If you are not a model or a bartender, drop the photo on your resume. You will never get a job because of your photo – but you will risk being disqualified.
Why do you think hiring companies want to have a photograph on your resume or in the job application? Ask yourself.
The correct answer: To check if your physical features are acceptable to whatever the company sees as “acceptable”.
Here are examples of features that are looked at; by some people very attractive features but by others they are reasons for dropping you as a candidate (don’t shoot the messenger).
- Are you fat or thin, have long hair or no hair, young or old, clean-shaven or patchy facial hair, eyewear or not, visible tattoos, headwear like hijabs or turbans, natural-looking or heavy makeup, white or dark skin, gender, LGBT, jewelry including pieces in nose, lips and ears.
The point is that you never know who is looking at your photo and what their personal or corporate bias is. So why take the risk?
Don’t judge a book by its cover
You must have heard this before, “Don’t judge a book by its cover.” But we do it all the time, especially online.
Tinder is perhaps the best example. Swiping left or right purely based on the image you see. No interest in the personality, work experience, achievements, or educational background.
Research from Cornell University suggests that the photo you choose as your profile picture can make a long-lasting impression.
Vivian Zayas, Associate Professor, Psychology, College of Arts and Sciences at Cornell University says:
Dating apps are a prime example of how a profile photo plays an important role in assessing if you want to get to know someone better.
How other people judge your photo is unique to them. Different people could see exactly the same resume photo but have very different judgments about the person in it.
Beauty is in the eye of the beholder
There’s a lot of research into how we form impressions of people based on facial features alone. Admit it, when you see a photograph of someone you will almost immediately make an assessment of that person.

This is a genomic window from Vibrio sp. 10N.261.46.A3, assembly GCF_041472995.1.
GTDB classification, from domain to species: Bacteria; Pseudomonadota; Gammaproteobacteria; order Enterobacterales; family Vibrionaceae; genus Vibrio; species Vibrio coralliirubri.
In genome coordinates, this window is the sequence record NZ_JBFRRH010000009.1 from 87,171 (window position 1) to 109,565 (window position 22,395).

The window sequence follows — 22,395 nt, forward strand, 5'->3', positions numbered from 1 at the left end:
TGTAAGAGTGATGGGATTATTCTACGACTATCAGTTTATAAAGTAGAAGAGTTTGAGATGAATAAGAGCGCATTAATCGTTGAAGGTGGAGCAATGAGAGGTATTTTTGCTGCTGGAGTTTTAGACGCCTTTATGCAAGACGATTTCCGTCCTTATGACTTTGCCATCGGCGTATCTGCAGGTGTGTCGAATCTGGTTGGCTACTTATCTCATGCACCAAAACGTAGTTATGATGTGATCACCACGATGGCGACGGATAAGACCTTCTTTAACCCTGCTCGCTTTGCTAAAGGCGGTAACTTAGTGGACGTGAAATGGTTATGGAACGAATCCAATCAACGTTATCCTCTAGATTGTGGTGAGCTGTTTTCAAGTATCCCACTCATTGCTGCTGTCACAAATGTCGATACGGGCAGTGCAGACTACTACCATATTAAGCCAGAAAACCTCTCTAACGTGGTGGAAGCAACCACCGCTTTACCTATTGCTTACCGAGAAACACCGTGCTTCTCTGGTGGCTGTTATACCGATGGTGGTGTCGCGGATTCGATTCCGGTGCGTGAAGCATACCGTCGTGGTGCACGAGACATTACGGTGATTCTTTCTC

If beauty is in the eye of the beholder, then it’s the person looking at your photo who decides what is beautiful and not. Our own memories consider certain things to be comforting or beautiful; for others, the same photograph may seem unattractive.
The standard of beauty is not definite. Beauty does not exist on its own but is a subjective vision that reflects our own perception.
Discrimination caused by your photo?
There are some countries and cultures, more than others, that have laws in place to ensure all applicants and candidates receive a fair hiring process.
Asking questions about a candidate’s age, race, religion, or gender could open a company up to a discrimination lawsuit.
Because a photo on your resume could result in discrimination on the basis of race, age, gender or other factors, some companies do not accept resumes with photos to avoid the risk of legal implications.
Your resume is your sales pitch to secure a job interview – don’t give the potential employer any reason to ignore your work experience by focusing on your appearance.
Images are not ATS-friendly
Most large companies and many small and mid-sized companies employ applicant tracking systems (ATS) to manage and filter resumes.
Similar to headers, footers, text boxes, graphs, and wrong bullet design, resume pictures could confuse the ATS which typically only read text.
Worse case, this could keep your profile from coming up in a candidate search when recruiters are searching for relevant candidates.